Last July 21st, on a very soggy and soaking wet Saturday morning, through floods and unrelenting rain, with my stubborn insistence to push through with it, at the reluctance of my colleagues, with Mr. Dale Sta. Rosa‘s tutelage, we had our first studio workshop. And one which I do believe is something we all we’re in much need of.
Unfortunately, due to the inclement weather that day, only 5 of us made it that morning alongside Dale and our model for that day, Floe. I owe both of them greatly for coming in spite of the weather. Continue reading
I’ve always been meaning to give time lapse photography a whirl. Was given the opportunity and all I can say is that it takes a of patience.
These were a sequence of tethered shots with my trusty Canon 400D; Sigma 18-50mm F2.8 + 2 CPL filters and 1 ND Filter.
All shots were set at : Exp 2sec |F20 | ISO 100 | -2/3 EV |AWB
72 shots: 2 second exposure every 15 seconds: 15fps.. results. 5 seconds of awesome!
So I showed this to the project head and turns out she wants to show time difference. Meaning, I have to shoot over a span of 2 – 3 hours for a sunrise and a sunset. Here’s hoping we get to acquire the permits to shoot it.
Last January, I got to visit some friends in San Francisco and got to see the sights. My designated tour guide through my stay, D-chan, to my giddy excitement, pulls out a 35mm TLR (Twin Lens Reflex) film Camera. HOOO-LY CRAP~! I thought it was an actual Rollei or a Yashica. Turns out it was a builders kit that came with issue #25 of “Otona no kagaku magazine” (Science of Adult), published by Gakken. So it’s not as fancy as Lomo’s Lubitel 166 or those really fancy TLR’s yet it STILL IS a basic but fully functional 35mm film camera. When she told me it was a kit that came with a camera, I asked her to take me to where she got it. Mozied over to Kinokuniya in Japan town and picked one up. Of course I didn’t get to put it together while I was there. Continue reading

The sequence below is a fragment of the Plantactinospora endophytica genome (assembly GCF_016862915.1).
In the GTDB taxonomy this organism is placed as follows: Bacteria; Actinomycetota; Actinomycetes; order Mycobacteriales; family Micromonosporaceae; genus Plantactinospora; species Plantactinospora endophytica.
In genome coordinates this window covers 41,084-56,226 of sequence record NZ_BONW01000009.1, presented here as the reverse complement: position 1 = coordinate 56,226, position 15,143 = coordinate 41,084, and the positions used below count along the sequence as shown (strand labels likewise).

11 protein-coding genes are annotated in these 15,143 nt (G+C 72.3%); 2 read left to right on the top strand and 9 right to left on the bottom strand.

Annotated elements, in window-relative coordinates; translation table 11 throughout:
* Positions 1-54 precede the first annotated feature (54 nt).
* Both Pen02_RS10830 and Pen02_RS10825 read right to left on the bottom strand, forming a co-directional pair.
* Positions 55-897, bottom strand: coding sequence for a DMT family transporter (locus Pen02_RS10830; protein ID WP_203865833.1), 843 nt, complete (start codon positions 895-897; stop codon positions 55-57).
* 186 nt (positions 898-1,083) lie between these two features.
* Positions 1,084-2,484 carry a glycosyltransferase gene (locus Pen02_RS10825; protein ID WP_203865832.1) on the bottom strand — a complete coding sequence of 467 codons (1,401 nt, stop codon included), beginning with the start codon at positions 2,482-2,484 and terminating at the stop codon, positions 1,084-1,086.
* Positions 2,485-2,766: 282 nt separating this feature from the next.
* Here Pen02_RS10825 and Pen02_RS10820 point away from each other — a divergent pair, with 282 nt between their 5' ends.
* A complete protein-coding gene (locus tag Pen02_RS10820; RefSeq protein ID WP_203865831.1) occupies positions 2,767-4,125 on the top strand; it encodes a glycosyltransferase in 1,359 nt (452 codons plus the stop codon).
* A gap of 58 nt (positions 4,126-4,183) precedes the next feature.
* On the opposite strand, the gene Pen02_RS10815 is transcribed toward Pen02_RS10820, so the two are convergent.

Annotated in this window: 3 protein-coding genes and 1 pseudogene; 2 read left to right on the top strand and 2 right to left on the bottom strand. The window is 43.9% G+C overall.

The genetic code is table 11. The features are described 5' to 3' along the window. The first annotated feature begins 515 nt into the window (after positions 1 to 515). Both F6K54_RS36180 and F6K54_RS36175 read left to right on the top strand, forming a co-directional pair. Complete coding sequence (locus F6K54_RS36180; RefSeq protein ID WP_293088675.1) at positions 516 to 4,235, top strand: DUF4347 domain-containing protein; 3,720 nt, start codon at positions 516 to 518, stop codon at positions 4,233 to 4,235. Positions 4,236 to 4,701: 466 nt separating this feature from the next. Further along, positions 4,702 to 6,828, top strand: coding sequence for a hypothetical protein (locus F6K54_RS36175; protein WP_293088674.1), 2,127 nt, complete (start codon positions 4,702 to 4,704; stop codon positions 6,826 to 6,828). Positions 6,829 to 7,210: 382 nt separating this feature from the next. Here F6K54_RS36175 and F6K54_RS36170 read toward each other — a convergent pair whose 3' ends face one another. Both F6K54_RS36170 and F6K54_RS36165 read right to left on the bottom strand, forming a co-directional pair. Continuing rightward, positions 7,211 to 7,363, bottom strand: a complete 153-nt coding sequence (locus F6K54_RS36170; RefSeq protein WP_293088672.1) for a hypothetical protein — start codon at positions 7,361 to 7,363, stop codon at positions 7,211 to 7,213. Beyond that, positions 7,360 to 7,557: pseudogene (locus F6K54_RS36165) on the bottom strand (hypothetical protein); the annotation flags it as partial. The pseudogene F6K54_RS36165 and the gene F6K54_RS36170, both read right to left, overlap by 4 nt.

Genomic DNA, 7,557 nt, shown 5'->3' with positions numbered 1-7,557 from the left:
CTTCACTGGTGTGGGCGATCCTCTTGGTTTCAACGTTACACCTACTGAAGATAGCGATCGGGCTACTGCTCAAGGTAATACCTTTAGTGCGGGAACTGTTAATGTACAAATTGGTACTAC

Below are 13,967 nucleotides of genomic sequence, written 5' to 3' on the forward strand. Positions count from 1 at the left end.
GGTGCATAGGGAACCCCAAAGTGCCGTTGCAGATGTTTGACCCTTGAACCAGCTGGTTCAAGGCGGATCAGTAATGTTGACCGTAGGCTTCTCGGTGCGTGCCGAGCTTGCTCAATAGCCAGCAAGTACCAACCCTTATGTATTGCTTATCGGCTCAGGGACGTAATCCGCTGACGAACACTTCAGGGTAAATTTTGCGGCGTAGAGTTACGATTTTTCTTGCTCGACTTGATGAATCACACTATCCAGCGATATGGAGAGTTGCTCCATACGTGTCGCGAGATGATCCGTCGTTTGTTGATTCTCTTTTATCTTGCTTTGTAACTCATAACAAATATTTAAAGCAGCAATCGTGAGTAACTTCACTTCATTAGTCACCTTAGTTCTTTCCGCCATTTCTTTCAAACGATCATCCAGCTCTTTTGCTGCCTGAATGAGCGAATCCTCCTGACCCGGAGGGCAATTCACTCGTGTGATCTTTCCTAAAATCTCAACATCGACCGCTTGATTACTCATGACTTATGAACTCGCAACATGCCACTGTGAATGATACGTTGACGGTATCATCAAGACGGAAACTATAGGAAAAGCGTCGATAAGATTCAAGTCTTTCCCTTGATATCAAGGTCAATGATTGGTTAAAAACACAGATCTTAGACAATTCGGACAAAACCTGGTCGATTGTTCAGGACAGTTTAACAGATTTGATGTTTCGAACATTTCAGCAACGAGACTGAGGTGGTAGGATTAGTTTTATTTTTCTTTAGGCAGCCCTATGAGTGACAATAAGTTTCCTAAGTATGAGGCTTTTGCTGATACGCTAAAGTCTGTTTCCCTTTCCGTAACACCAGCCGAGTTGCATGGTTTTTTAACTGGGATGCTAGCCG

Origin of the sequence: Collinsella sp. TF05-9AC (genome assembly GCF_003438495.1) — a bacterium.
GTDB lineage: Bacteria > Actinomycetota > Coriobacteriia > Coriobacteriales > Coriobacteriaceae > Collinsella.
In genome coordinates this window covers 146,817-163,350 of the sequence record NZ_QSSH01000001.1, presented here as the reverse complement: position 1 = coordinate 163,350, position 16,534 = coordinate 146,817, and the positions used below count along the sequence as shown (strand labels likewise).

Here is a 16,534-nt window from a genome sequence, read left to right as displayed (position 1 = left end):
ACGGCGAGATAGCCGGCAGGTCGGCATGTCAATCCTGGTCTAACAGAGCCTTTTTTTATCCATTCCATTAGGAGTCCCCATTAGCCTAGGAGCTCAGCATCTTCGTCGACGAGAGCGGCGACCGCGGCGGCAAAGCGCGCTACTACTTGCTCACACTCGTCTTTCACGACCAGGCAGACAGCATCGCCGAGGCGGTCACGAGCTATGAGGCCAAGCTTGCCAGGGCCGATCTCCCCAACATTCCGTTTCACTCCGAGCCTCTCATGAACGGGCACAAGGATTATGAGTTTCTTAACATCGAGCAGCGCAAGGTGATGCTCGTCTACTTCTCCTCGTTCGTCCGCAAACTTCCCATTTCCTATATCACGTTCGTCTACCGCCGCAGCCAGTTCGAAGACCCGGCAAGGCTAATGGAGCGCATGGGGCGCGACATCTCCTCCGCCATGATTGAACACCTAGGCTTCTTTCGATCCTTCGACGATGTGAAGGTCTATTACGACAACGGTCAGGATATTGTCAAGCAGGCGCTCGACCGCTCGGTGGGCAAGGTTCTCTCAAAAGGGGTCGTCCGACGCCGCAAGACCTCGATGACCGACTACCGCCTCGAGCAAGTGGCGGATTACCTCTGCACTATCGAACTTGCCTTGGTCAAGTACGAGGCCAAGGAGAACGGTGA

As I expand my photo hobby from landscape and travel to portraiture, I notice the great limitation of my current lens line up. Make no mistake that my Sigma 18-50 F2.8 is a very versatile and excellent piece of glass, it does however lack quite a bit on the far and narrow end. With its tightest end sitting at 50mm, it’s at the minimum focal length for portraiture. As I found out in the model photography workshop I joined over the past weekend (more of that on another post), 50mm is the widest you can use for portraits. Anything wider would have you taking photos of your girlfriend looking bloated and distorted. Continue reading
I consider myself a photo-hobbyist and I never leave home without a camera. And lugging around a purpose built camera bag doesn’t really quite cover practicality since I usually either carry my office backpack or a messenger bag for my daily go-bag. As you’d imagine, I just stick my camera in there. Now for protection, I picked up a neutral grey colored beannie hat where I stick my camera, be it the GF1 or the 400D. One other purpose of the Grey beannie hat is that I use it as a white-balance sheet. (trade secret right there). Thing is, it doesn’t really provide that much protection other than keep it warm like when I wear the beannie on my head.
Solution: Crumpler’s The Haven. It basically is a compartmentalized and padded sack for your camera. Comes in Small, Medium and Large. The Medium sized one comfortably fits my 400D with the Sigma 18-50mm F2.8 lens and then some other accessories in its main pouch. It’s also got pockets outside which can hold SD cards, lens caps and cable. It works more like a bag organizer with your camera in mind. Stuff it with what everyday camera needs you can, just stick it into your day bag and voila~! Your everyday bag is now also a camera bag. AND it comes in gray!! But it also comes in different colors.
Earlier this year, I figured that I could use a more portable camera that I can use for everyday snapping while still maintaining a fair degree of manual controls. Having a long zoom range would have been preferable, but interchangeable lenses were OK too. While there has been a healthy line up of advanced P&S and pro-sumer cameras that met my criteria, the Panasonic GF1 stood out above my short list.